Pembrolizumab after recurrence recommended for advanced urothelial carcinoma
medwireNews: A prespecified third analysis has confirmed initial findings of the KEYNOTE-045 trial of pembrolizumab in patients with advanced urothelial carcinoma who have progressed after platinum-based chemotherapy.
The results were presented at the 2017 annual meeting of the American Society of Clinical Oncology, held in Chicago, Illinois, USA, by Dean Bajorin (Memorial Sloan Kettering Cancer Center, New York, USA).
“Pembrolizumab is the first immunotherapy to demonstrate superior survival over chemotherapy in patients with advanced urothelial carcinoma after failure of platinum-based chemotherapy”, he told the meeting.
Bajorin explained that the second interim analysis findings for overall survival (OS), determined after a median of 14 months, resulted in US FDA approval for pembrolizumab in patients with locally advanced or metastatic urothelial carcinoma.
The latest findings, from data cutoff in January 2017, gave a median OS of 10.3 months for the 270 patients randomly assigned to receive pembrolizumab 200 mg every 3 weeks. This was significantly longer than the 7.4 months achieved by the 272 patients given a paclitaxel, docetaxel or vinflunine regimen.
Pembrolizumab-treated patients had a higher OS rate at 12 months (44.4 vs 30.2%) and 18 months (36.1 vs 20.5%) than their chemotherapy counterparts, and this OS benefit occurred across subgroups of patients based on factors such as primary tumor site, pattern of metastases, or programmed cell death ligand 1 (PD-L1) combined positive score.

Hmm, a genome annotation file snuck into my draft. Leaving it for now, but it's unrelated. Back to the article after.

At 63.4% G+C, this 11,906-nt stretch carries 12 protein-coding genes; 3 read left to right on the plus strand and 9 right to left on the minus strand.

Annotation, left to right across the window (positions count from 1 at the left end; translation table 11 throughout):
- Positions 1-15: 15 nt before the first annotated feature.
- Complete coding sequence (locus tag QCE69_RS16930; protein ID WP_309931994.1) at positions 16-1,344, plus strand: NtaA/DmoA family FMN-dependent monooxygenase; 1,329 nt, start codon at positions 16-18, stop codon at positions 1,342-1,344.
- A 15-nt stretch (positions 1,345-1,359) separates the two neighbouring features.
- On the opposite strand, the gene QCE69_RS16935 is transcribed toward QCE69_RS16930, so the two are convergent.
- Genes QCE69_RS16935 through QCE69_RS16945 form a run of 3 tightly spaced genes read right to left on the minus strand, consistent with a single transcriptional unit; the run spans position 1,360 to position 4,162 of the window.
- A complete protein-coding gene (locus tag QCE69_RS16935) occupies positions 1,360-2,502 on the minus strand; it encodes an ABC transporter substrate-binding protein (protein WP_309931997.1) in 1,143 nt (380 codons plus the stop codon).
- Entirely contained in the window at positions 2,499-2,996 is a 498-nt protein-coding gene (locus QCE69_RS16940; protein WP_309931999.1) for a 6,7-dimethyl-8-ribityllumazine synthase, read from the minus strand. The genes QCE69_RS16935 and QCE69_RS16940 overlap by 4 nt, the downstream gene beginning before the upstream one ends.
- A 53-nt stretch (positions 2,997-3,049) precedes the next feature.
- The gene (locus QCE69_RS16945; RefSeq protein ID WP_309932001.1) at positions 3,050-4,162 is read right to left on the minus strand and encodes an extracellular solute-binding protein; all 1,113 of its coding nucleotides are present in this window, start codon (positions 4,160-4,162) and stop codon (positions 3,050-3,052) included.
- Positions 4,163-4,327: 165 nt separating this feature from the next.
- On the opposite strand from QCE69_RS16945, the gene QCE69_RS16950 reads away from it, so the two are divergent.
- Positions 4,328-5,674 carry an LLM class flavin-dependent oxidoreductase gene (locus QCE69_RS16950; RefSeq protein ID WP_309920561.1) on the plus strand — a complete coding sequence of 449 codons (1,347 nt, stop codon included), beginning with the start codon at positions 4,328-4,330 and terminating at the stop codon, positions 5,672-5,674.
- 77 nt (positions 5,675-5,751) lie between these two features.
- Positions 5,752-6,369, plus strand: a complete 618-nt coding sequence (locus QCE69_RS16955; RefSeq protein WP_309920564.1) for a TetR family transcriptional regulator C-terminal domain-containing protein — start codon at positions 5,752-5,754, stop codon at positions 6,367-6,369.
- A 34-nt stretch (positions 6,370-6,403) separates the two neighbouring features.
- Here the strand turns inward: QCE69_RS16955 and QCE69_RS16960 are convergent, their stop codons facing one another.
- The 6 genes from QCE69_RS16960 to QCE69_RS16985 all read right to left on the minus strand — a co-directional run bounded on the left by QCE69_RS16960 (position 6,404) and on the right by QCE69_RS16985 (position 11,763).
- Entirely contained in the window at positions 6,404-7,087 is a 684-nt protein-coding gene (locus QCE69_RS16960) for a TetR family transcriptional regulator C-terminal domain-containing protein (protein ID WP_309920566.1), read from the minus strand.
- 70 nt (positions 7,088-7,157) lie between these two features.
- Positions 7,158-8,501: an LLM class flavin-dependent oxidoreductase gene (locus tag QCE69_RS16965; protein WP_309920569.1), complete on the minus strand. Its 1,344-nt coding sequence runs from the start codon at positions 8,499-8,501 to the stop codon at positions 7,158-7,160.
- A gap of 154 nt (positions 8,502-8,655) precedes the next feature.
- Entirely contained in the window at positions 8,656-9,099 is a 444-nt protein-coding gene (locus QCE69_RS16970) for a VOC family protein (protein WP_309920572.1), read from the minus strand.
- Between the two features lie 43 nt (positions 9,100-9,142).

Progression-free survival did not significantly differ between the pembrolizumab and chemotherapy arms of the trial (2.1 vs 3.3 months) but the overall objective response rate was higher with the immunotherapy agent (21.1 vs 11.0%). This was also true for the rates of complete response (7.8 vs 2.9%) and partial response (13.3 vs 8.1%).
“Responses were more durable with pembrolizumab versus chemotherapy,” Bajorin said, citing an unreached median duration in the pembrolizumab versus 4.4 months for chemotherapy. A response lasting at least 12 months was reported in 69% and 36% of the arms, respectively,
In addition, rates of both any-grade treatment-related side effects (61.3 vs 90.2%), and grade 3 or above side effects (16.5 vs 49.8%) were lower with pembrolizumab than chemotherapy. Immune-related adverse events associated with pembrolizumab included hypothyroidism, pneumonitis and hyperthyroidism but these were mainly grade 1–2 events.
“Pembrolizumab should be considered a standard of care for these patients, supported by level 1 evidence that now shows superiority of survival and toxicity”, Bajorin concluded.
“Based on these data, the FDA provided full approval of pembrolizumab for the treatment of advanced urothelial carcinoma after failure of platinum-based therapy without the need for PD-L1 staining,” he added.
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